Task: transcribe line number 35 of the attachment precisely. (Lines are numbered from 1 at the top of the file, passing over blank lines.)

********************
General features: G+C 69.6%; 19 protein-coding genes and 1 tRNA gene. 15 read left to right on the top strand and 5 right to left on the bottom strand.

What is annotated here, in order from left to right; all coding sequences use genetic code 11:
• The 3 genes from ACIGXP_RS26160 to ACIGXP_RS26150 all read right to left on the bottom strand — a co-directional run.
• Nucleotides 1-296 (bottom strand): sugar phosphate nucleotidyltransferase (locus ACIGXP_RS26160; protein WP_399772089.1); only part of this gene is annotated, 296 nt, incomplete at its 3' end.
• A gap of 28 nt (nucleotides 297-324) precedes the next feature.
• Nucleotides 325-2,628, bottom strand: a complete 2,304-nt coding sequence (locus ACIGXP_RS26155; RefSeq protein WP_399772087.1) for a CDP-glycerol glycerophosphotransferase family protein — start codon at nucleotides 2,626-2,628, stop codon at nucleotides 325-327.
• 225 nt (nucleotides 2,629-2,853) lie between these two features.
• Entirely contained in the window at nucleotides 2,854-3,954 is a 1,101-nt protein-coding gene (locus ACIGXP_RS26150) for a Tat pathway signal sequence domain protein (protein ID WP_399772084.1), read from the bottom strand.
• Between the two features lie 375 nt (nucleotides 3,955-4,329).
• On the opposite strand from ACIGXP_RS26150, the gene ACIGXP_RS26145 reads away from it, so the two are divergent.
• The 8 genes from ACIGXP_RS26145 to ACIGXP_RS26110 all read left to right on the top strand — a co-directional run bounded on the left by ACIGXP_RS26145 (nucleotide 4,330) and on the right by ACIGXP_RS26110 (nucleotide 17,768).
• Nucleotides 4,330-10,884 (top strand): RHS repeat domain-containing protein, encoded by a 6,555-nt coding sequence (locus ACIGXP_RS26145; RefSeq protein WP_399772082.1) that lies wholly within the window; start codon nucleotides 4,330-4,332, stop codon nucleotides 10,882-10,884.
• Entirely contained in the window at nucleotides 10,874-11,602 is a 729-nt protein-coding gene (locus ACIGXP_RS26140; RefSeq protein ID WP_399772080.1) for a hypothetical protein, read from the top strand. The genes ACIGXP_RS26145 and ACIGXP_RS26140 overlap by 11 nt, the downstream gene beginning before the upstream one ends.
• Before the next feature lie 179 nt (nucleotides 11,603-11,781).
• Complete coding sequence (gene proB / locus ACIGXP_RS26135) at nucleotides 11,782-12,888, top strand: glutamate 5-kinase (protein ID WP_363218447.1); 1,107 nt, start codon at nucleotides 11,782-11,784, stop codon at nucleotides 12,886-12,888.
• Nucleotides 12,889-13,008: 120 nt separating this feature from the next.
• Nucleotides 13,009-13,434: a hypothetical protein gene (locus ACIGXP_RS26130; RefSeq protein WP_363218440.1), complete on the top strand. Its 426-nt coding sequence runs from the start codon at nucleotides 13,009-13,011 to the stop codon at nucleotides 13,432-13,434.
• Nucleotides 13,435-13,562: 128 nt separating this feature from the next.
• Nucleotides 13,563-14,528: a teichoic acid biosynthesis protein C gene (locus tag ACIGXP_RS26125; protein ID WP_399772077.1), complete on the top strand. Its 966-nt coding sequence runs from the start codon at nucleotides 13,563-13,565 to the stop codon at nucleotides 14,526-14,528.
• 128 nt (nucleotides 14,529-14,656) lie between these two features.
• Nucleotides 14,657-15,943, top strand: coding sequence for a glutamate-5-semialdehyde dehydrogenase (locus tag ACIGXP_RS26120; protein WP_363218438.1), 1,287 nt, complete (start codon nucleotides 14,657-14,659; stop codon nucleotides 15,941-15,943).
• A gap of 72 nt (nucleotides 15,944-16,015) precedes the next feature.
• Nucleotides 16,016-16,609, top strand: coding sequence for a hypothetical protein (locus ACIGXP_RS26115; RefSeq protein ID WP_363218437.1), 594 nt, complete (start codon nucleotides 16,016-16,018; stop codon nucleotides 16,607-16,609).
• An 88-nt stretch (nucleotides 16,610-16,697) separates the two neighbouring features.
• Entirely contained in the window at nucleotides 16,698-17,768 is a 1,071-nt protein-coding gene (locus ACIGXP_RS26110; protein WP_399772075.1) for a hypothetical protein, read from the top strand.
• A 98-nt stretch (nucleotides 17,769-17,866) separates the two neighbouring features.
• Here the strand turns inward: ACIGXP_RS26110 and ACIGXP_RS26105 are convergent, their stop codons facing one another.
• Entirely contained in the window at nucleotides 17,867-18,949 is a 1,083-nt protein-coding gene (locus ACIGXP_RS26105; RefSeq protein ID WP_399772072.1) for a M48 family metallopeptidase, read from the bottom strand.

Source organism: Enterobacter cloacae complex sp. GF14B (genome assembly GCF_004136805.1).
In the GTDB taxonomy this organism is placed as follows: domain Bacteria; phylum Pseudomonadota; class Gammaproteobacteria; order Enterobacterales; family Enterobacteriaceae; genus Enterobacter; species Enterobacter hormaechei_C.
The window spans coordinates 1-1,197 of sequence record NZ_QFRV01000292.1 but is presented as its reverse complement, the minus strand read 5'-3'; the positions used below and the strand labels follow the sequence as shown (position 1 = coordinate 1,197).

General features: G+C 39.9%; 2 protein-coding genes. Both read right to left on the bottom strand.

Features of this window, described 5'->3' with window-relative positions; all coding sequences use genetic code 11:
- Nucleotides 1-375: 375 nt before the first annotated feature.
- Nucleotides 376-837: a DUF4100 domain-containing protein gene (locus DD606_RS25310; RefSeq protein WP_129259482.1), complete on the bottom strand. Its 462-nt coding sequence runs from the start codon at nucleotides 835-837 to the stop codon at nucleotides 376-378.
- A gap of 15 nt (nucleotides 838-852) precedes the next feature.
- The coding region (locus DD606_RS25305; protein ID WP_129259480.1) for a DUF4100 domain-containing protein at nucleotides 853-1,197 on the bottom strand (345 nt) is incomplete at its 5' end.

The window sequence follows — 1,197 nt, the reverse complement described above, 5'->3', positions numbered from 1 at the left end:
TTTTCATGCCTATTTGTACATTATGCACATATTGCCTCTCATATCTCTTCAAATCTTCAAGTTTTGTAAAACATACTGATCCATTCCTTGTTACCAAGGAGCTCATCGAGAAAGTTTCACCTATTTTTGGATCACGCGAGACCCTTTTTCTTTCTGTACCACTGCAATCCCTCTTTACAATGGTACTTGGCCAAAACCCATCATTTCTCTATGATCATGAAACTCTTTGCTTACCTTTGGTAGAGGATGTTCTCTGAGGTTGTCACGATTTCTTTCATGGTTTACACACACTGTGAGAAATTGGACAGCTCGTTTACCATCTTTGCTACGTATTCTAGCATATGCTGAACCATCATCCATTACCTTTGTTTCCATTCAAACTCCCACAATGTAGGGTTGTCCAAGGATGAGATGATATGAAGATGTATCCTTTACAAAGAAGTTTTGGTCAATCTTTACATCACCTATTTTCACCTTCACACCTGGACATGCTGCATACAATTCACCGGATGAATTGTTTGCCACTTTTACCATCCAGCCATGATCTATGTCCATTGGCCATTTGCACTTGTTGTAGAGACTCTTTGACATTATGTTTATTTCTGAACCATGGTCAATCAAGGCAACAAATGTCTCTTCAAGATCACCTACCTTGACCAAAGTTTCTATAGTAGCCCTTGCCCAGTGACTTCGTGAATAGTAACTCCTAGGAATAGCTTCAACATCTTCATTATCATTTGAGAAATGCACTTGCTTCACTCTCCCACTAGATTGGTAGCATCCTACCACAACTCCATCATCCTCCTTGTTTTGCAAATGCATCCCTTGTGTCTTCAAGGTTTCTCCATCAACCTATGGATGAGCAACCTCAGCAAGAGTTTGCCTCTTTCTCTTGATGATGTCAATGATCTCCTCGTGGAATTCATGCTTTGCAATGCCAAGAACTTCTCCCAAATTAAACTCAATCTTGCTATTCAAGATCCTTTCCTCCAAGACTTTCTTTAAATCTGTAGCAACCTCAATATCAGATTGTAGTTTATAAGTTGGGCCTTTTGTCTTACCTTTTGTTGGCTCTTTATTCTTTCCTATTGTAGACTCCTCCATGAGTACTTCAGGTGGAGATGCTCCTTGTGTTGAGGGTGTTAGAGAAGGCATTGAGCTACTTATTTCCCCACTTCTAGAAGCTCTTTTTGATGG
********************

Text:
- Nucleotides 376-837: a DUF4100 domain-containing protein gene (locus DD606_RS25310; RefSeq protein WP_129259482.1), complete on the bottom strand. Its 462-nt coding sequence runs from the start codon at nucleotides 835-837 to the stop codon at nucleotides 376-378.